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1. (WO2019064276) METHOD OF STRENGTHENING GLASS SUBSTRATES
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METHOD OF STRENGTHENING GLASS SUBSTRATES

Field of the invention

The present disclosed invention relates to a method of strengthening chemically glass substrates, and more particularly to a method of strengthening glass substrates by an ion exchange process using saturated solutions.

Background of the invention

Chemical strengthening is a process that toughens the surface of a glass by substituting smaller ions in the glass composition (e.g. sodium ions) with larger ions in a molten ionic salt (e.g. potassium ions), and thus the process is called "ion exchange" or "stuffing". The ion exchange process creates a thin layer of high compression on the surface which results in a layer of tension in the center. Conventional ion exchange technique is performed by submerging the glass into an ionic bath for several hours at temperatures usually below the strain point of the glass. This technique is widely used today to strengthen glass that are used in mobile phones, televisions and automobiles, among others. In order to make this process manufacturable, large quantities of salt are melted in large stainless-steel vessels, where the glass are ion exchanged following a specific temperature/time recipe, i.e. the ionic bath with the glass inside must be heated at a predetermined temperature T during a predetermined period of time t.

FIG. 1 shows an example of a production process of chemically strengthened glass substrates according to the conventional ion exchange technique, in which soda-lime glass substrates 1 are mounted on a support structure 2 with several slots 3 that are spaced apart, each slot 3 configured to receive and retain one glass substrate 1. An ionic bath composition 4 is prepared into a vessel 5 by melting ionic salt KN03 with heat. Next, the glass substrates 1 are preheated at 350°C inside a furnace 6 for two hours, and the temperature of the ionic bath composition 4 prepared is adjusted to 450°C for chemical strengthening, wherein the glass substrates preheating temperature depends on the temperature at which the glass substrates 1 will be immersed in the ionic bath 4. Next, the glass substrates 1 are immersed in the ionic bath composition 4 for eight to twelve hours to allow the ion exchange to take place. Finally, the glass substrates 1 are removed from the vessel 5 to cool them gradually to room temperature inside furnace 6 for three hours. The ion exchanged glass substrates 1 will have a compressive stress (CS) of about 650-700MPa and a depth of layer (DOL) of about 10-15μιη.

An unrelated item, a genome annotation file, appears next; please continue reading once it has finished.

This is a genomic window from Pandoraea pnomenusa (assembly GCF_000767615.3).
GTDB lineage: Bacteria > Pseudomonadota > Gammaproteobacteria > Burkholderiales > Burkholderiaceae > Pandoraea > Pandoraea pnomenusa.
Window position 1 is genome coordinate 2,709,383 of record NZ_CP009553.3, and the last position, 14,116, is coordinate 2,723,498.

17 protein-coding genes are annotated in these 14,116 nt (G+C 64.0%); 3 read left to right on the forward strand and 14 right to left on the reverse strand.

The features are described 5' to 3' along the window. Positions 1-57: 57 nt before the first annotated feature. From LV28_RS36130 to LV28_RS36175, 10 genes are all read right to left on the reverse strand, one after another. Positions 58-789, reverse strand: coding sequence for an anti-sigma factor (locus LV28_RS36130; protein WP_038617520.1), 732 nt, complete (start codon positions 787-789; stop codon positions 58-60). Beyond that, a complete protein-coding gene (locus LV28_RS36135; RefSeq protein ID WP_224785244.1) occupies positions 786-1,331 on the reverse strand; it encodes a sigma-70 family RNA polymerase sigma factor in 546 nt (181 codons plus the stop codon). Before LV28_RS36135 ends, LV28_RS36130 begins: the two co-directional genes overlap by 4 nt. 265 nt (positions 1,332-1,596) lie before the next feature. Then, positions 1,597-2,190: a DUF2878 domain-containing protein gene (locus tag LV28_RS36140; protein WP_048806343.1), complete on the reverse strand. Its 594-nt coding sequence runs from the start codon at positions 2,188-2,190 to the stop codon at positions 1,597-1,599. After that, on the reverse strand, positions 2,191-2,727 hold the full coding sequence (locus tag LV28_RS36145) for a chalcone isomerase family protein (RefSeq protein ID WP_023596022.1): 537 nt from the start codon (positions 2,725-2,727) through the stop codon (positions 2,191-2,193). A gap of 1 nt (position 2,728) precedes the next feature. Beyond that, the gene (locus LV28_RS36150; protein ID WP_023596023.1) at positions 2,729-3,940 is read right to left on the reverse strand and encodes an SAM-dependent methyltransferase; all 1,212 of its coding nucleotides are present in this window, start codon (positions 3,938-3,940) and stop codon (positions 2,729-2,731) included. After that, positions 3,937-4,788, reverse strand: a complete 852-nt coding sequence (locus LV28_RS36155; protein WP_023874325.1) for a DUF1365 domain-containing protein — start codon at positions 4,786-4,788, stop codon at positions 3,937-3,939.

A problem with this conventional technique is that the process is potentially dangerous for the following reasons: (a) it produces large amounts of nitrogen oxides (NOx) because of the decomposition of the salt at the high temperature during the ion exchange process; (b) the salt could react violently with water at high temperature (e.g. a badly dried glass); and (c) the rate of vessel corrosion is elevated because of the high salt concentration. Another problem that arises with conventional technique is the salt cross contamination, i.e. as the salt is continuously used, the bath is progressively enriched with the original ions from the glass. The rate of ion exchange tends to decrease, and so does the compressive stress. At some point, the salt must be changed.

Finally, the conventional technique is a very time-consuming process that consumes a considerable amount of energy not only because of the preheating and heating steps, which last several hours, but also because of the bath preparation step. It is especially significant when different types of glasses are needed, each type of glass requiring different ionic bath compositions. Thus, between the processing of two different types of glasses, it is required to remove the current ionic bath composition from the vessel, clean the vessel and reload the vessel with the following ionic bath composition, which could take several days. Therefore, the ionic exchange process becomes the bottle neck of the entire production chain.